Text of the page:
Monday, February 29, 2016

`What I Write is Not to His Taste'

With typical raffishness, masking bravado with modesty, Joseph Roth calls his newspaper practice “saying true things on half a page,” making it sound easy. He wrote feuilletons – leaves, scraps of paper– an Old World species seldom successfully transplanted to the New World. "Soft news,” features, “human interest” – terms of contempt to the tough guys on the front page – minus the whimsy of the old “women’s page” and the earnest righteousness of most political writing. Roth’s gift is rare. Journalism has always attracted the clumsy and glib. It churns out work written and consumed by those with short attention spans. Roth is a wit.                                                 

The Hotel Years (New Directions, 2015) collects sixty-four pieces written by Roth, mostly for the Frankfurter Zeitung, between the end of World War I and the start of World War II. It is translated by Michael Hofmann, who in recent years has gifted English readers with most of Roth’s work, including two earlier nonfiction collections, What I Saw: Reports from Berlin (2003) and Report from a Parisian Paradise: Essays from France (2004). I’ve only just started reading The Hotel Years, but its “Envoi” (Hofmann’s word), the first piece in the volume is titled “A Man Reads the Paper” (originally published Jan. 11, 1926). It reminds me of an old Steve Allen routine, in which the comedian played an angry newspaper reader, outraged by everything he read, sputtering and shaking the paper. Allen made such emotional self-indulgence appear ridiculous – and funny. Roth begins: 

“The expression on the face of the newspaper reader is serious, sometimes tending to grim, occasionally dissolving in smiling hilarity. While his slightly bulbous pupils in their sharp oval spectacles slalom down the page, dreamy fingers play on the café table and perform a silent trill that looks like a form of grief—as though the fingertips were feeling for invisible crumbs to pick up.”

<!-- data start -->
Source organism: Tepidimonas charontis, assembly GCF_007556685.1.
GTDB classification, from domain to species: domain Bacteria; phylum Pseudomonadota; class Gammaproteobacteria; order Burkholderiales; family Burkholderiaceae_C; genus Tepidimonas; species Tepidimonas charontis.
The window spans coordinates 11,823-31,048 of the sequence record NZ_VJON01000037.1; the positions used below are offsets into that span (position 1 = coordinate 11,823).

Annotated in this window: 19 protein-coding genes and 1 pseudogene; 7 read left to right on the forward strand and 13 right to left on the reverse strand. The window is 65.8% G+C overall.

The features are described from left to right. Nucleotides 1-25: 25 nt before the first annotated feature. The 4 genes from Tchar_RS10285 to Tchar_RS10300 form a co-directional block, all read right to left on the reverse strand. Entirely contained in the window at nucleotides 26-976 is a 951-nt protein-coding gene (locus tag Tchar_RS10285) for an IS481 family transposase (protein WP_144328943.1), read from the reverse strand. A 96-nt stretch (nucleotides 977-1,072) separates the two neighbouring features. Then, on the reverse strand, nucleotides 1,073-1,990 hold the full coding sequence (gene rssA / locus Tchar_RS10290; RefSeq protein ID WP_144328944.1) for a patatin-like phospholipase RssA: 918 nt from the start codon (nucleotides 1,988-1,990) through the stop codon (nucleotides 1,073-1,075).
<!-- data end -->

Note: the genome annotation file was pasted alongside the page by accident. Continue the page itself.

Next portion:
Not typical newspaper fare. If we were devotedly postmodern, we might even call it meta-nonfiction. Roth’s reader has a “long, well-trimmed shovel beard,” and it covers the feuilleton page. The reader is occupied with the political news, “the recent sensational reports from Budapest.” He, like Allen’s clownish news consumer, is “numbered among the great horde of the morally indignant, who feel vicarious anger at any news of criminality.” In 2016, he would surely be a follower of talk-radio or some of the more overheated precincts of the internet. 

The newspaper reader stands, “older, wiser, and possibly sadder.” Roth’s coda is a small masterpiece of self-respect and mild, not vicious, satire. Only a man confident of his gift, regardless of how little it was appreciated, could write this way: 

“The feuilleton remained covered. He leaves it to less manly natures than his own. 

“But if it should happen that one day, quietly, out of boredom, he should read it, then he would not like it one little bit. Because what I write is not to his taste . . .”

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